New Hampshire's top health official warned lawmakers his department’s current budget has what amounts to an $82 million shortfall. The legislature’s fiscal committee meets Friday to consider a proposal by the Governor to balance the state budget by July.
As he briefed the house finance committee, Health and Human Services commissioner Nick Toumpas stressed what many lawmakers already know – that his department faces a tough balance sheet.
The state budget will serve as the political battleground between Democratic Gov. Maggie Hassan and Republican lawmakers in the upcoming session, with state spending on universities, prisons and services for vulnerable populations at the center.
The state is facing more than $100 million in new costs driven by one settlement with hospitals over a controversial tax and another with the federal government over mental health services.
The University System of New Hampshire wants an additional $52 million in the next budget to maintain its tuition freeze, give more scholarships to students in science and math fields and lower tuition for some community college students.
Representatives presented this request to Gov. Maggie Hassan Thursday morning, kicking off three days of budget proposals. These requests serve as a guideline for Hassan as she begins to develop her budget that's due to the Legislature in February.
Republican State Senate Leadership responded Tuesday to the University System of New Hampshire Trustees’ request to restore University funding to 2009 levels, a $16 million dollar increase between 2015 and 2016, in exchange for another two years tuition freeze.
Governor Hassan has signed legislation designed to strengthen the state’s mental health system, a result of a class-action lawsuit filed in 2012.
The law allocates roughly $11 million through next fiscal year for increased community-based treatment options including supportive housing and crisis response teams. It is the first portion of a $30 million settlement agreement reached in December.
The Disabilities Rights Center and U.S. Department of Justice had sued the state in federal court over its lack of adequate care for people with mental illness.
Administrative Services Commissioner Linda Hodgdon said Tuesday that May's revenues were about $3 million below estimates, mostly because $2.6 million the state thought it would get during the month came in April instead.
Hodgdon said May is a small tax collection month and can't be used to pinpoint trends. She said officials will be better able to tell if a trend is developing once tax receipts are in for June, a significant tax collection month.
The House has rejected revenues from the Senate’s gambling bill while Senators have said no to higher taxes on gasoline and cigarettes. Meanwhile Governor Hassan says she still wants to fund her priorities but after these votes, finding that money will be difficult and cuts may in store. We’ll examine how it might all play out.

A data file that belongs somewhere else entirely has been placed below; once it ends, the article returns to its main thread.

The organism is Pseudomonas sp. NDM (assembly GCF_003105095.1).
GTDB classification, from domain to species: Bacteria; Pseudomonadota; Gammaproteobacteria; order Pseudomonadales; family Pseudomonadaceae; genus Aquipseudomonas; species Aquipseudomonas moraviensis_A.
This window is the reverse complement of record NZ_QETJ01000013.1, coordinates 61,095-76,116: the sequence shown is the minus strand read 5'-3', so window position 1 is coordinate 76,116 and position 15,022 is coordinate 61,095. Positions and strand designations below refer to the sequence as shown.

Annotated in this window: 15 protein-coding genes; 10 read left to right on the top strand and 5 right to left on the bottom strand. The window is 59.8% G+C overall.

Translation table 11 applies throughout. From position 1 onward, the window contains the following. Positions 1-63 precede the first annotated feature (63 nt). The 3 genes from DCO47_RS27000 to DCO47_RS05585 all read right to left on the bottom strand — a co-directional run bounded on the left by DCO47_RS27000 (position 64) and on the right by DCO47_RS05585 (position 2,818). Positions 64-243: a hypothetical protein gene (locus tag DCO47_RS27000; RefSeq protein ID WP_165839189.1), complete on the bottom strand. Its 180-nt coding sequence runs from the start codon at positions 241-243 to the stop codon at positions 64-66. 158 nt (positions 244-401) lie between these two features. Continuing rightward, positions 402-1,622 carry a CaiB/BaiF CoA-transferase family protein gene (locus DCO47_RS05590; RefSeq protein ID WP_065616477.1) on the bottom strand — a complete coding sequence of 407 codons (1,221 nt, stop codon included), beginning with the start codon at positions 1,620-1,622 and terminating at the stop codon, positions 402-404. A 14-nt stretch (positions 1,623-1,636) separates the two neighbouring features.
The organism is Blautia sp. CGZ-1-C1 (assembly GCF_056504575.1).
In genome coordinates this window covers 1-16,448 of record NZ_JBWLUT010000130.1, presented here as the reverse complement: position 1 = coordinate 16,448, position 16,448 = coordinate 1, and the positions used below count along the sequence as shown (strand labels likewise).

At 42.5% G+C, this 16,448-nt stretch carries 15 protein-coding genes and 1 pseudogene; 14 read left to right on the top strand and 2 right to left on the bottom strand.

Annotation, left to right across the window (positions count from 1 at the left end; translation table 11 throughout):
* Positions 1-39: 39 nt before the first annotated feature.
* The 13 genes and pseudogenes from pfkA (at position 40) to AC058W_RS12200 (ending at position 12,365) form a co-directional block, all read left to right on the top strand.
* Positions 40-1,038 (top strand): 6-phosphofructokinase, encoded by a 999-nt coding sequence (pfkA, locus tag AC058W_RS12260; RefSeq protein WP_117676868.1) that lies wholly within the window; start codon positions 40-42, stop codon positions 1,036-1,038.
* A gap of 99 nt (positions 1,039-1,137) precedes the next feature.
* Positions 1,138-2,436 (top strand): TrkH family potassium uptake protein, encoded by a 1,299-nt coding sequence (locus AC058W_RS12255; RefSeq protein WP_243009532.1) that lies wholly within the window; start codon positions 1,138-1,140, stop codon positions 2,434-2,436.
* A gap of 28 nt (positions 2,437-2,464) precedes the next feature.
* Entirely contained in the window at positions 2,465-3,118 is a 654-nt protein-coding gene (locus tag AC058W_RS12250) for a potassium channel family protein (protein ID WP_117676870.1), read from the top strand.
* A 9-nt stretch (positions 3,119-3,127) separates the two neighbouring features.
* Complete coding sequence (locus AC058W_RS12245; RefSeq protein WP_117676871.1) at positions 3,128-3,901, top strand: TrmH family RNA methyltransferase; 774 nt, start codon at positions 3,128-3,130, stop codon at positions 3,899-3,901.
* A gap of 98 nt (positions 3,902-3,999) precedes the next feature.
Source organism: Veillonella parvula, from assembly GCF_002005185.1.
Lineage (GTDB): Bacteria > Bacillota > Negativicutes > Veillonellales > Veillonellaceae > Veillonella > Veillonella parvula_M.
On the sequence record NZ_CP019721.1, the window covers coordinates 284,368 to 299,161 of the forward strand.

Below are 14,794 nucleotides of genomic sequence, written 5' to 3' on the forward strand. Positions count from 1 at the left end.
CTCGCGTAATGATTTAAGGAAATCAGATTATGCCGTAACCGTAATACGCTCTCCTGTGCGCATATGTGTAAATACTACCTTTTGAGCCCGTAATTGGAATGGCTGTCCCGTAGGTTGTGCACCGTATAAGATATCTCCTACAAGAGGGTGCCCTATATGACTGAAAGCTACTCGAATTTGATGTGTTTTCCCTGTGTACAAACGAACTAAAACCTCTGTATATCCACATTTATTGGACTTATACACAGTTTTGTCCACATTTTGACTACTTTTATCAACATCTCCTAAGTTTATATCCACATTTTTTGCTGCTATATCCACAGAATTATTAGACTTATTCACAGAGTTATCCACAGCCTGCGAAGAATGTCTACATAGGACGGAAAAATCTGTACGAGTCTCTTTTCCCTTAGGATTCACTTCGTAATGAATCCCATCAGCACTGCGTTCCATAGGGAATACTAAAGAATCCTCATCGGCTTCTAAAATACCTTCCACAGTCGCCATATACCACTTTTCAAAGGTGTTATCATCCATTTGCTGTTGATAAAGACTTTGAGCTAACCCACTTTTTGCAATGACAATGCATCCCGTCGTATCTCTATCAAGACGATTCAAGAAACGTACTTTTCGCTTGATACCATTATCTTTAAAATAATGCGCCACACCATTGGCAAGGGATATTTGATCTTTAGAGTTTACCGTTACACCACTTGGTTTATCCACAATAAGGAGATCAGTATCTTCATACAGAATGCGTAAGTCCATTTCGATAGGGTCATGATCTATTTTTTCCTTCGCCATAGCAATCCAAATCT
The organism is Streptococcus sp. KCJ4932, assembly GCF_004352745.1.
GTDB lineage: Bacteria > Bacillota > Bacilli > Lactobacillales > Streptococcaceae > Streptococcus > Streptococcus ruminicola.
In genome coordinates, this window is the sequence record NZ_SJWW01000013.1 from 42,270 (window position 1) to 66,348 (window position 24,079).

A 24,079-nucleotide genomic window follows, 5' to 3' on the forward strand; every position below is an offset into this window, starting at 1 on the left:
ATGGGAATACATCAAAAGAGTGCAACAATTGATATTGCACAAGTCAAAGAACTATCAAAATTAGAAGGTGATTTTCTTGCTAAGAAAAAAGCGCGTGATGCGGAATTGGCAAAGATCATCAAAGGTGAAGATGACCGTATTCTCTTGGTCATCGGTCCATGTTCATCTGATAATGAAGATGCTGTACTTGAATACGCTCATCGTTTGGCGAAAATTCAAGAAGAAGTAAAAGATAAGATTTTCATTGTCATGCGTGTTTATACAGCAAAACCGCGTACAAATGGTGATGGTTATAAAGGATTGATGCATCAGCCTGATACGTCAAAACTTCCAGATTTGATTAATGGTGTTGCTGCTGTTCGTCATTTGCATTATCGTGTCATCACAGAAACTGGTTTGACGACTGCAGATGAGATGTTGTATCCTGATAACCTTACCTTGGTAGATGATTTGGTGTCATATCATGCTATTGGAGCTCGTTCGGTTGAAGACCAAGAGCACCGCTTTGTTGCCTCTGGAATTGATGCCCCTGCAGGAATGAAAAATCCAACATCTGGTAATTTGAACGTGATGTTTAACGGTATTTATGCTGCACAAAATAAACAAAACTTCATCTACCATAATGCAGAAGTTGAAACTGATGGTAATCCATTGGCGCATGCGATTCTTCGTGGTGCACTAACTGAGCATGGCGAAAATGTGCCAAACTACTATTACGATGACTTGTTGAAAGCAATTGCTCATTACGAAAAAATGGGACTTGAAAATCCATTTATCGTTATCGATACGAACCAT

It’s Town Meeting time in New Hampshire. Salem is one of the state’s biggest towns, and this is its first year moving away from the classic community get-together to the ballot box. The town expects this change to increase voter turnout tomorrow as it considers major budget issues.
As the New Hampshire House prepares to vote on a plan to increase the gas tax by 15 cents, the bill’s lead sponsor is working to undo the damage of an email he sent top Democrats where he called the gas tax increase “a gift that keeps on giving.”
With a new governor, a divided statehouse, and continued uncertainty over federal spending, New Hampshire lawmakers are preparing to hammer out a budget. It’s never a particularly easy process. But hopes are high at the statehouse that this session, the inevitable fiscal fights will be more muted.
In her inaugural address earlier this month, Democratic governor Maggie Hassan struck a bipartisan tone about the state’s finances.
New Hampshire towns looking to improve their environmental infrastructure – think drinking, storm-water, and wastewater projects – can go to the State to get some help paying for those projects. But since 2008 the State hasn’t been able to fund its part of the deal, and as the weather gets wilder, that could mean trouble down the road.
In 2008, the small town of Jaffrey completed construction of a brand-new wastewater treatment plant, says selectman Don MacIssac.
Second District Congressman Frank Guinta is helping champion House Republican’s new budget blueprint that Democrats say is dangerous for the nation’s poor and vulnerable. Both sides agree the new G-O-P budget paints a stark ideological contrast ahead of November’s elections. Inside Budget Chairman Paul Ryan’s new spending blueprint are cuts to Pell Grants, Medicaid, food stamps and an overhaul of welfare. The legislation also continues the G-O-P push to turn Medicare into what amounts to a voucher program, which is unpopular with many voters.
Recovering alcoholics can usually pinpoint their rock-bottom. For Michael Hagar, it was the night of July 28, 2009. That evening, he met up with some friends to drink behind the Hannaford’s supermarket in Keene.
“And that is where the whole incident took off from,” said Hagar.
Behind the grocery story, Hagar believes he drank about 18 beers. Then someone jumped him, hitting him in the face with a log. His pants and wallet were stolen. Gushing blood and enraged, he staggered into the store's parking lot.